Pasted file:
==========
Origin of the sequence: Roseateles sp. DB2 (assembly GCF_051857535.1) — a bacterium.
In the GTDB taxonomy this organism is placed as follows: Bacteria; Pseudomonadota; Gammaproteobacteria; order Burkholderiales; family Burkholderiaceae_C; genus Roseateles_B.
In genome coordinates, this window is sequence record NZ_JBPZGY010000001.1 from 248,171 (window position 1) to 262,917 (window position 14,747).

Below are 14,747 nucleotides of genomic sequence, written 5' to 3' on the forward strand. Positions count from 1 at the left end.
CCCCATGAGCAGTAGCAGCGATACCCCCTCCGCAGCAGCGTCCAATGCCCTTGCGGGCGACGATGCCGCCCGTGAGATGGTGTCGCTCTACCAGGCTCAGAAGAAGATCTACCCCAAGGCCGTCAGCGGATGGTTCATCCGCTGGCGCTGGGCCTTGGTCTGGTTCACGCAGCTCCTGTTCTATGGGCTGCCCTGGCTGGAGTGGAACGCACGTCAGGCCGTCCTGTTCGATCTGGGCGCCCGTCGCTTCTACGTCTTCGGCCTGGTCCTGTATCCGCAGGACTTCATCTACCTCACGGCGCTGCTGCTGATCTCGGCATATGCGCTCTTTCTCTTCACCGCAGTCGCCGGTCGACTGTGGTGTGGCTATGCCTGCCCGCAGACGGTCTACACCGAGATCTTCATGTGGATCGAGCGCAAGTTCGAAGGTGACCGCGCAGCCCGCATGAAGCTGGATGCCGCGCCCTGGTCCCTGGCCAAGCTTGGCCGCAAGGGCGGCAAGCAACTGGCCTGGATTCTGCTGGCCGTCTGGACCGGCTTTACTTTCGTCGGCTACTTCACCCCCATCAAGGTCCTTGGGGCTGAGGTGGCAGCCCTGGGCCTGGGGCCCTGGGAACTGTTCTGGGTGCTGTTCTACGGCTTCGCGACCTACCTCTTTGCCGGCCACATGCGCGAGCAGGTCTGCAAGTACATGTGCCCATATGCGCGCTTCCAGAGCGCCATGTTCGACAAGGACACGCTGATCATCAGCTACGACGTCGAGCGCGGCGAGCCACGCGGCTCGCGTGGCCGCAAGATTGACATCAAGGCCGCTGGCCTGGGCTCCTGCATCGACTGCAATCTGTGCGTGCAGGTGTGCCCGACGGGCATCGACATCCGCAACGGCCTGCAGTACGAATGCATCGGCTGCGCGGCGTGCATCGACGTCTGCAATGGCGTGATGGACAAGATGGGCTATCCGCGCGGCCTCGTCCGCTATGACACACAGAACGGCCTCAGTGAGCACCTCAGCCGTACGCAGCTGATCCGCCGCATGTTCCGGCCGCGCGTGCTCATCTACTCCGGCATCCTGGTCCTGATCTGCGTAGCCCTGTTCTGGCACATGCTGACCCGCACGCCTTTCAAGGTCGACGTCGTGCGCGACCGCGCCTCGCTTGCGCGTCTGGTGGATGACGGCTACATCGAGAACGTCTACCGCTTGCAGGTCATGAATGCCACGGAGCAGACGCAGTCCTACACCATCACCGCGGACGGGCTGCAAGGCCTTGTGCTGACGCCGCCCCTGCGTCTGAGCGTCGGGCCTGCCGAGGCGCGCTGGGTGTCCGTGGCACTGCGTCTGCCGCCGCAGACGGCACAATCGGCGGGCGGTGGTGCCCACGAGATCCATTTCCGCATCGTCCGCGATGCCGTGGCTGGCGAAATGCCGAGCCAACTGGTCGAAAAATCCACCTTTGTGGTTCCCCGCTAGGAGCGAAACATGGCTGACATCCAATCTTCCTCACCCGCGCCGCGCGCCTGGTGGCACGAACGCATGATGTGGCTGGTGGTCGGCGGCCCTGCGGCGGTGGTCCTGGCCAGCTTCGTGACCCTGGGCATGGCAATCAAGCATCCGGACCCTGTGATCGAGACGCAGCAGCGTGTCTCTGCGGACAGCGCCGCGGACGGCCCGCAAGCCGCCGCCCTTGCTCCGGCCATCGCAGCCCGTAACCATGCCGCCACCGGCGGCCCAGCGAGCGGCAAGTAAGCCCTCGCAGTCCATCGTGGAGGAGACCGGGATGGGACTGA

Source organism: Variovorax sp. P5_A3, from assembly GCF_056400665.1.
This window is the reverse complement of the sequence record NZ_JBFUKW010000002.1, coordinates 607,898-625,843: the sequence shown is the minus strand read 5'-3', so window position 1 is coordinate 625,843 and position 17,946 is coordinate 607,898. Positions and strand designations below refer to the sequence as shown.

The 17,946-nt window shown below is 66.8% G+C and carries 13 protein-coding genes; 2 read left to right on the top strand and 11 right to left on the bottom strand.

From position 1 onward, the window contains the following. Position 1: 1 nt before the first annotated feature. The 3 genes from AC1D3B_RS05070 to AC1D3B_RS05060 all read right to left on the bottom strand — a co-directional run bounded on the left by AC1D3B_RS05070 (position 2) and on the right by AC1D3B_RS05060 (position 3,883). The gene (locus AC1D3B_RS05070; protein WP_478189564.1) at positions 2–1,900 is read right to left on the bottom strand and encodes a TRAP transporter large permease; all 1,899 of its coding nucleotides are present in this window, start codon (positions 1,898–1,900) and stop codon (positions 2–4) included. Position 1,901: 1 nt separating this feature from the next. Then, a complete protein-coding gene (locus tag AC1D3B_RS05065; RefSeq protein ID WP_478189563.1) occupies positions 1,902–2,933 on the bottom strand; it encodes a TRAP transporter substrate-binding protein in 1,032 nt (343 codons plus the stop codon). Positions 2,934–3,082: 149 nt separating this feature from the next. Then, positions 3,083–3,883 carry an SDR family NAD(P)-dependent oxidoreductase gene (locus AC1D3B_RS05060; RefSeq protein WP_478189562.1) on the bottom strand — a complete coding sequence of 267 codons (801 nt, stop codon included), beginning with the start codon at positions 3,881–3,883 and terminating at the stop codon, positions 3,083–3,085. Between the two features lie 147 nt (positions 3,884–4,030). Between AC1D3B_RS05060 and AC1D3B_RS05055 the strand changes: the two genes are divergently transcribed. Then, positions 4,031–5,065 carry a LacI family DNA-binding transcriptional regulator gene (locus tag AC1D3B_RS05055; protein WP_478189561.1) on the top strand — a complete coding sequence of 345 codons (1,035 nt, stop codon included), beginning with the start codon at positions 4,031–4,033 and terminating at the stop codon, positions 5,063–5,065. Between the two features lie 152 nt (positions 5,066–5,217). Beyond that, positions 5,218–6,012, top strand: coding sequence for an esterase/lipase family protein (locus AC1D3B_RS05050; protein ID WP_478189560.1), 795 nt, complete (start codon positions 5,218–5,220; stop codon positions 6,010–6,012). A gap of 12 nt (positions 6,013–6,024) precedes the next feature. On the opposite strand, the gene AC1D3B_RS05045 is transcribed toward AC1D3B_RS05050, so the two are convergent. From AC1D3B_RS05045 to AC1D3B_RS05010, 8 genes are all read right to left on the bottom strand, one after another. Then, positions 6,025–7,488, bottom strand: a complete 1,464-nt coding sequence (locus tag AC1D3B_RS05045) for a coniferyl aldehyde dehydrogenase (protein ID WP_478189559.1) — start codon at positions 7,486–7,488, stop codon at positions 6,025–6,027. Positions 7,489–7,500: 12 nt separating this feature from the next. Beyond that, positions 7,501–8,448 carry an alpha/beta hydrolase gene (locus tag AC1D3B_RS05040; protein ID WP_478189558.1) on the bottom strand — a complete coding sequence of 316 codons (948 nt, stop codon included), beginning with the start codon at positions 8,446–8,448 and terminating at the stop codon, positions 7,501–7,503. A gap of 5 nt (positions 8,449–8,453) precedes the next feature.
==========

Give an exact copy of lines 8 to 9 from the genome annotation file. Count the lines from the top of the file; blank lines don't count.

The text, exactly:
The 17,946-nt window shown below is 66.8% G+C and carries 13 protein-coding genes; 2 read left to right on the top strand and 11 right to left on the bottom strand.

From position 1 onward, the window contains the following. Position 1: 1 nt before the first annotated feature. The 3 genes from AC1D3B_RS05070 to AC1D3B_RS05060 all read right to left on the bottom strand — a co-directional run bounded on the left by AC1D3B_RS05070 (position 2) and on the right by AC1D3B_RS05060 (position 3,883). The gene (locus AC1D3B_RS05070; protein WP_478189564.1) at positions 2–1,900 is read right to left on the bottom strand and encodes a TRAP transporter large permease; all 1,899 of its coding nucleotides are present in this window, start codon (positions 1,898–1,900) and stop codon (positions 2–4) included. Position 1,901: 1 nt separating this feature from the next. Then, a complete protein-coding gene (locus tag AC1D3B_RS05065; RefSeq protein ID WP_478189563.1) occupies positions 1,902–2,933 on the bottom strand; it encodes a TRAP transporter substrate-binding protein in 1,032 nt (343 codons plus the stop codon). Positions 2,934–3,082: 149 nt separating this feature from the next. Then, positions 3,083–3,883 carry an SDR family NAD(P)-dependent oxidoreductase gene (locus AC1D3B_RS05060; RefSeq protein WP_478189562.1) on the bottom strand — a complete coding sequence of 267 codons (801 nt, stop codon included), beginning with the start codon at positions 3,881–3,883 and terminating at the stop codon, positions 3,083–3,085. Between the two features lie 147 nt (positions 3,884–4,030). Between AC1D3B_RS05060 and AC1D3B_RS05055 the strand changes: the two genes are divergently transcribed. Then, positions 4,031–5,065 carry a LacI family DNA-binding transcriptional regulator gene (locus tag AC1D3B_RS05055; protein WP_478189561.1) on the top strand — a complete coding sequence of 345 codons (1,035 nt, stop codon included), beginning with the start codon at positions 4,031–4,033 and terminating at the stop codon, positions 5,063–5,065. Between the two features lie 152 nt (positions 5,066–5,217). Beyond that, positions 5,218–6,012, top strand: coding sequence for an esterase/lipase family protein (locus AC1D3B_RS05050; protein ID WP_478189560.1), 795 nt, complete (start codon positions 5,218–5,220; stop codon positions 6,010–6,012). A gap of 12 nt (positions 6,013–6,024) precedes the next feature. On the opposite strand, the gene AC1D3B_RS05045 is transcribed toward AC1D3B_RS05050, so the two are convergent. From AC1D3B_RS05045 to AC1D3B_RS05010, 8 genes are all read right to left on the bottom strand, one after another. Then, positions 6,025–7,488, bottom strand: a complete 1,464-nt coding sequence (locus tag AC1D3B_RS05045) for a coniferyl aldehyde dehydrogenase (protein ID WP_478189559.1) — start codon at positions 7,486–7,488, stop codon at positions 6,025–6,027. Positions 7,489–7,500: 12 nt separating this feature from the next. Beyond that, positions 7,501–8,448 carry an alpha/beta hydrolase gene (locus tag AC1D3B_RS05040; protein ID WP_478189558.1) on the bottom strand — a complete coding sequence of 316 codons (948 nt, stop codon included), beginning with the start codon at positions 8,446–8,448 and terminating at the stop codon, positions 7,501–7,503. A gap of 5 nt (positions 8,449–8,453) precedes the next feature.